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The Lost Decade

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Whether U.S. presidents succeed or fail often depends on a big factor beyond their control: the timing of the business cycle. Lucky presidents -- Ronald Reagan, George W. Bush -- experienced downturns early in their first term, leaving plenty of time for an economic rebound to lift them to reelection.

Barack Obama, who took office months after the Great Recession started, must be cursing his luck. Just at the point when investment and jobs normally would be coming back, the U.S. economy has taken a sickening swoon.

Last month's feeble job numbers -- just 54,000 jobs created, far short of the 300,000 or more needed each month to return unemployment to pre-crisis levels -- reinforced the public's growing economic gloom. They also suggested that the administration has erred in viewing the economy's problems as cyclical.

If that were true, the White House strategy of waiting for the economy to heal itself might make sense. But if America faces structural impediments to growth, we can't just wait for the economy to revert to normal.

Since the Great Recession officially ended in the fall of 2009, the economy has grown just 2.8 percent per year, well below the average 4.6 percent growth that follows typical recessions, economist Lawrence Lindsey said. And instead of declining steadily, unemployment is rising again.

From GOP presidential aspirant Jon Huntsman to liberal columnist Paul Krugman, commentators across the spectrum are rightly talking about a "lost decade" of economic growth. According to the Wall Street Journal's Gerald Seib, America has endured 11 straight years of lackluster growth since 2000, the last year in which economic growth exceeded four percent.

The job picture is even worse. As this useful chart shows, the U.S. economy created 23 million jobs on Clinton's watch and 16 million on Reagan's. Bush's job-creation record is a paltry 3 million. And we can't just blame the Great Recession, even before it hit in December 2007, the rate of job growth lagged well behind the record of the previous decades.

No doubt about it: the aughts under Bush were a lost economic decade. While no president can be blamed for cyclical downturns, it is fair to say that Bush's economic policies did little to address the structural roots of slower economic and job growth. On the contrary, his purblind economic policy mix -- coupling a spending binge with deep tax cuts -- helped dig America into a deep fiscal hole.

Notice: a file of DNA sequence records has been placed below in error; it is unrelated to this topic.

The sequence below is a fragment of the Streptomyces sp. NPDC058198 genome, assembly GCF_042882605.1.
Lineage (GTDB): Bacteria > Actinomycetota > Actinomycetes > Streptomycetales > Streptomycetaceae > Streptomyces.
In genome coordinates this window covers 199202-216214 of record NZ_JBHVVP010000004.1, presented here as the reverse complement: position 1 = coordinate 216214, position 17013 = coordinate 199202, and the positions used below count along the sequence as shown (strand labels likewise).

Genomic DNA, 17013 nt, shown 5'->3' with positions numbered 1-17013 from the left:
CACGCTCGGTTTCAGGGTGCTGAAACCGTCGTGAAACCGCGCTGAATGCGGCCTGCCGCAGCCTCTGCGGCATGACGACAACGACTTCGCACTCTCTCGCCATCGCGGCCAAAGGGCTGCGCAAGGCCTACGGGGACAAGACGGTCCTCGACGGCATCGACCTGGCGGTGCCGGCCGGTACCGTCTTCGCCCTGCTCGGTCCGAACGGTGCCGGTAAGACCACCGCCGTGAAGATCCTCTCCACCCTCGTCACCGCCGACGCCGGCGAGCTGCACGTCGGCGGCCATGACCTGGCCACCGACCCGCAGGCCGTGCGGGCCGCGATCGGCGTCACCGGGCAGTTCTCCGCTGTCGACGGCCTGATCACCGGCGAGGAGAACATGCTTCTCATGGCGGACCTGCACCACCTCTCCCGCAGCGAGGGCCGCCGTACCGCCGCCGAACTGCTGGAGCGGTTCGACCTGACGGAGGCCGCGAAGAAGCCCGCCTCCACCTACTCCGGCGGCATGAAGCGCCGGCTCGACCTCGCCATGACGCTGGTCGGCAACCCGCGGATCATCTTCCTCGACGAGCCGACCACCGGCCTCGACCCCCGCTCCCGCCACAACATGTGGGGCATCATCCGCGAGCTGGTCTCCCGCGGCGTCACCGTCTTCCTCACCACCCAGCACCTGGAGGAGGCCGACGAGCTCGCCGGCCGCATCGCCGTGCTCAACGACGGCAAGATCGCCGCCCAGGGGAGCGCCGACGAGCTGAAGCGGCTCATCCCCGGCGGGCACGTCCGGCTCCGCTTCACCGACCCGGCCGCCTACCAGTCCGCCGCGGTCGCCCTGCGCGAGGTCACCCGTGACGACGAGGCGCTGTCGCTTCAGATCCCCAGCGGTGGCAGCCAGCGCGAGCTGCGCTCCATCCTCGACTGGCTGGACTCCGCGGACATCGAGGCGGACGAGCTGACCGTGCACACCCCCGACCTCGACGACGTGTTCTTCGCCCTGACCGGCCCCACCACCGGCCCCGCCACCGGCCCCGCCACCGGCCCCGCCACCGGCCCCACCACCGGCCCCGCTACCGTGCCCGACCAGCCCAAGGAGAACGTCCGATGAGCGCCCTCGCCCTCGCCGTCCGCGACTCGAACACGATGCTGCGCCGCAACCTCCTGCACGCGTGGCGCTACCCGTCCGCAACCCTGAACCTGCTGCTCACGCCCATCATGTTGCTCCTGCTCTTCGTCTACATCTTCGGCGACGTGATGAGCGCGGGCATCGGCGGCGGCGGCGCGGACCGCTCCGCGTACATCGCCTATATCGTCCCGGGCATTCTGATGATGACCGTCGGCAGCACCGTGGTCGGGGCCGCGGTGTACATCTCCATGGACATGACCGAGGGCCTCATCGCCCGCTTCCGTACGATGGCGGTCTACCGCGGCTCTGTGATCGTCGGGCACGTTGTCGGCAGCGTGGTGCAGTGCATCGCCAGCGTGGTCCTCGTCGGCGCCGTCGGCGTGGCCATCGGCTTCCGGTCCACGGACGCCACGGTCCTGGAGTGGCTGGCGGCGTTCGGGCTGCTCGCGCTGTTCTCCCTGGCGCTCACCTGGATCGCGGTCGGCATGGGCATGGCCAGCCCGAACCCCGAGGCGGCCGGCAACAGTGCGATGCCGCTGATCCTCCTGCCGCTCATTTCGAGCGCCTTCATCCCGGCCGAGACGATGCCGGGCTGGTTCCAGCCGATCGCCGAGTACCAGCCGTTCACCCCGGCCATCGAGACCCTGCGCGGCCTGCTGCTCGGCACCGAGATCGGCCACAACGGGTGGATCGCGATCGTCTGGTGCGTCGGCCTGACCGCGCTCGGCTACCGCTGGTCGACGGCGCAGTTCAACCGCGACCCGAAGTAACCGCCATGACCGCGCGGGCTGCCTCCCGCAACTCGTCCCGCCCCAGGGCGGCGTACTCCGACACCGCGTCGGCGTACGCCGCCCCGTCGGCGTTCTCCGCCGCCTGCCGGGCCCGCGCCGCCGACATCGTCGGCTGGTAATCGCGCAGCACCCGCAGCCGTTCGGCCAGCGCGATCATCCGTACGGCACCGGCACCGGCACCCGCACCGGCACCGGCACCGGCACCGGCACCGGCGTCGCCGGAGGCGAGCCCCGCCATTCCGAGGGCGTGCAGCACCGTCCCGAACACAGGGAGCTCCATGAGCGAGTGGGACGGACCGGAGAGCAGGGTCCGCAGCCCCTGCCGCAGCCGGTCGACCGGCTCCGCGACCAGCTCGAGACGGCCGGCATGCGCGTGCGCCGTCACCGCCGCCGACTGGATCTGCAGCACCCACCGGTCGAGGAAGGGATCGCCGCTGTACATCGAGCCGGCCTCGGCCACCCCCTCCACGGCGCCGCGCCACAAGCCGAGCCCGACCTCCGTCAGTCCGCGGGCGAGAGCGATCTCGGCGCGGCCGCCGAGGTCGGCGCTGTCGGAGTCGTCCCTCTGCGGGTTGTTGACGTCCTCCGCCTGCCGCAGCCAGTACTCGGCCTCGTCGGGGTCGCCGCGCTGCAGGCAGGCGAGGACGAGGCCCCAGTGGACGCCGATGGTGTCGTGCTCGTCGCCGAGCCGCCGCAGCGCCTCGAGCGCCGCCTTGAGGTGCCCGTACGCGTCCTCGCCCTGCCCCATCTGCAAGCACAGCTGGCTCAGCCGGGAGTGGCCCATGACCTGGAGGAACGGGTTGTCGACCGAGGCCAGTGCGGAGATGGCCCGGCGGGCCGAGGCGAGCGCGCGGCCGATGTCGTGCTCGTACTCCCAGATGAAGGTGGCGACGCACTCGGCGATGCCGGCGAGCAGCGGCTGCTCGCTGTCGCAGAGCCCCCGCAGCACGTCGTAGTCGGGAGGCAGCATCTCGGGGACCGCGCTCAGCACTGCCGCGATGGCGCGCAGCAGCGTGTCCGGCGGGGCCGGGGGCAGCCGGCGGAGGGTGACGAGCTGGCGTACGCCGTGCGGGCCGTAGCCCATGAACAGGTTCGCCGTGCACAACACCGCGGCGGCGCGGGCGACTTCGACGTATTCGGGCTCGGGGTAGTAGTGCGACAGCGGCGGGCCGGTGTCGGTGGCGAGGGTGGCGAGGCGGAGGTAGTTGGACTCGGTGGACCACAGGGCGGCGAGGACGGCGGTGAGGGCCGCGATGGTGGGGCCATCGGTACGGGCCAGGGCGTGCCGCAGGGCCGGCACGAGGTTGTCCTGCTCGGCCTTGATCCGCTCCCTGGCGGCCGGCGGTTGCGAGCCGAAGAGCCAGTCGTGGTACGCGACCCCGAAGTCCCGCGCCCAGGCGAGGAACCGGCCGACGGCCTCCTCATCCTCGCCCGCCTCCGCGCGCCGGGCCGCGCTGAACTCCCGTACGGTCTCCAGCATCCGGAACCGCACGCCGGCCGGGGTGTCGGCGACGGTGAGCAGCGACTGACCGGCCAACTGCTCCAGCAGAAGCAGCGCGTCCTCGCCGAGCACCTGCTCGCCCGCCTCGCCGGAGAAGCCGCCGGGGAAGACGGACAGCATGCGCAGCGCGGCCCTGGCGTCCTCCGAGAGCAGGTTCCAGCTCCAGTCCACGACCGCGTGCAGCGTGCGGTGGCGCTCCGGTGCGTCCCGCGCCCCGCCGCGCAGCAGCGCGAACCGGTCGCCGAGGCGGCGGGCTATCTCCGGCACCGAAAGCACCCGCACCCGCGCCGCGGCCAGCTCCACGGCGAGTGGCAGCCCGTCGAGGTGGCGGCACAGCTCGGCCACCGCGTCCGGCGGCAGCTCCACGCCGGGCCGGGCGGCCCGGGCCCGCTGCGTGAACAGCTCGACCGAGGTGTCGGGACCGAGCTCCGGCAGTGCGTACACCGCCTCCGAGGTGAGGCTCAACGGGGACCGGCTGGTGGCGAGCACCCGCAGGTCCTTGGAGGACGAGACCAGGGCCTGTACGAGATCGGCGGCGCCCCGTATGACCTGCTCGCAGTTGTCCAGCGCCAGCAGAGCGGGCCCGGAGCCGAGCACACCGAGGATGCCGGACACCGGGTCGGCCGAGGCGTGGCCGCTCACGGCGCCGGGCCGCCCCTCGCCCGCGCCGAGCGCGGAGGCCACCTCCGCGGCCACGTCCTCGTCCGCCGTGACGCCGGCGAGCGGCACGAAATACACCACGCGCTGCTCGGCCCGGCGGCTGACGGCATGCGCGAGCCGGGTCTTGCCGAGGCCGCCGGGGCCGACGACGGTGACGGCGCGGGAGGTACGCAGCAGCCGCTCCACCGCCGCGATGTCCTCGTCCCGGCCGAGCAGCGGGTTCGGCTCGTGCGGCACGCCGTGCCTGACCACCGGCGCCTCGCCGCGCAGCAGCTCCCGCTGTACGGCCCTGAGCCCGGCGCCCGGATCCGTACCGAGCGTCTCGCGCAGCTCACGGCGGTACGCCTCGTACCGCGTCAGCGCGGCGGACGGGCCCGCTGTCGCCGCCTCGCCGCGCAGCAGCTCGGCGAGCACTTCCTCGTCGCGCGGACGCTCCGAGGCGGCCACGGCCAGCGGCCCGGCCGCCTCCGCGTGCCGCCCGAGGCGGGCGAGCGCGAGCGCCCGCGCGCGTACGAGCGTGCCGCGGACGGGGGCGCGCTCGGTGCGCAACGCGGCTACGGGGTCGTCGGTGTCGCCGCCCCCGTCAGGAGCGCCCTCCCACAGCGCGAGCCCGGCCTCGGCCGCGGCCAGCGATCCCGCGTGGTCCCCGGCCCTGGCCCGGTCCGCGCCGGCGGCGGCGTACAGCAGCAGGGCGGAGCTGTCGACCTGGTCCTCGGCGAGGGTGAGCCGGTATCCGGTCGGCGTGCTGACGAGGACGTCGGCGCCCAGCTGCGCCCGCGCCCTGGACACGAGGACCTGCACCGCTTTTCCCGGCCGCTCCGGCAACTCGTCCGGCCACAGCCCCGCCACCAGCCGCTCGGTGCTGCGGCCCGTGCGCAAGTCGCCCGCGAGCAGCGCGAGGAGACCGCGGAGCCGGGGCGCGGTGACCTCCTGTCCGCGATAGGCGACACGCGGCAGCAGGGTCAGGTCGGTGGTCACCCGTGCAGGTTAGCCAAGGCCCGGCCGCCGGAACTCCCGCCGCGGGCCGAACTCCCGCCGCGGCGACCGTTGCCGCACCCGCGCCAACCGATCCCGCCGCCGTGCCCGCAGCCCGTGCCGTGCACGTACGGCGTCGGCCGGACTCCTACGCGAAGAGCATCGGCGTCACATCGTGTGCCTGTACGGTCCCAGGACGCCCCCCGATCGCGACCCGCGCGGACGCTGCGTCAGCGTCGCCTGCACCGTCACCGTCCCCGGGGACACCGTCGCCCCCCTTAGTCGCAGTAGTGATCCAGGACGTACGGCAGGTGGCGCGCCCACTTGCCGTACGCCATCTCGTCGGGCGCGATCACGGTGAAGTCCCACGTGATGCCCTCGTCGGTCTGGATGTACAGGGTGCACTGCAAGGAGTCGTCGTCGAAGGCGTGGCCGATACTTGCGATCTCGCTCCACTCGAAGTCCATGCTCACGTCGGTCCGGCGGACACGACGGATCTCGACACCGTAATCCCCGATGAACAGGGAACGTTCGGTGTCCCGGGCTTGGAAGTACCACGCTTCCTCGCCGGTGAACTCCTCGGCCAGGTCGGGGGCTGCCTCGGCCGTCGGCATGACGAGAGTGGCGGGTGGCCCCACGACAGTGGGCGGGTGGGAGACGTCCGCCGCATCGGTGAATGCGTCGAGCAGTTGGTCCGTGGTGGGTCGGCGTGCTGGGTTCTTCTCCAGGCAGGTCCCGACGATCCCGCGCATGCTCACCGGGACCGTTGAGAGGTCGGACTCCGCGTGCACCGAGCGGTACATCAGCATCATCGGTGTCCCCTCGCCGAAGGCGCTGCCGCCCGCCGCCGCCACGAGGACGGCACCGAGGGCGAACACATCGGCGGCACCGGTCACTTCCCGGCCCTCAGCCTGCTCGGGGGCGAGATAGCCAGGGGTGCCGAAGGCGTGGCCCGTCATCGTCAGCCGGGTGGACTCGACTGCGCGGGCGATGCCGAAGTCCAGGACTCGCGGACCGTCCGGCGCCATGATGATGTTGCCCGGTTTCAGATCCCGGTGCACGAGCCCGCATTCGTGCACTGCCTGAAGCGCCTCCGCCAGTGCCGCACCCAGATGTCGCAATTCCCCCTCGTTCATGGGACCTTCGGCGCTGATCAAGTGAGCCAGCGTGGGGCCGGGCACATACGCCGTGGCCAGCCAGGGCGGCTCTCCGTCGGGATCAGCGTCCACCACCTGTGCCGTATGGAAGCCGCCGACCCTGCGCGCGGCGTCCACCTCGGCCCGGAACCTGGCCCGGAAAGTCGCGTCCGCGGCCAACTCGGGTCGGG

Nonetheless, the lingering economic malaise has cast a shadow over Obama's reelection prospects and boosted Mitt Romney's political stock -- the two are now running neck-in-neck in the polls. The 2012 election will largely be a contest over which party has the most credible plan for reviving U.S. economic dynamism.

The Republicans have a simple fiscal theory that leads to an equally simple solution. They see the size and cost of government as the chief obstacle to growth. Cut public spending, and the economy will sit up on its haunches again and roar.

Many liberals, including Krugman, seem stuck in the Keynesian paradigm, arguing that the problem is inadequate demand, which means government needs to spend more until the economy recovers its "animal spirits."

Obama is smart enough to reject a witless choice between less or more government. He has, however, yet to develop a plausible plan for restructuring the U.S. economy to unleash economic innovation, capture its benefits in good jobs that stay in America, and boost our ability to win in world markets.

Above all, Obama needs to spell out big, concrete initiatives that can inspire public confidence that his administration has properly diagnosed the economy's structural ills and prescribed realistic remedies.

PPI has developed bold proposals that meet this standard: an independent National Infrastructure Bank, to unlock hundreds of billions of private investment in state-of-the-art transport, energy and water systems; pro-growth tax reform that closes inefficient tax expenditures and reduces the corporate tax rate; and a base-closing style commission charged with periodically pruning regulations that impede economic innovation and business start-ups, the engine of most new American job creation.

America can't afford another lost economic decade -- and neither can progressives. This is an FDR moment for Obama -- a time for "bold, persistent experimentation" to get America's economy moving again.

This item is cross-posted at Progressive Fix.

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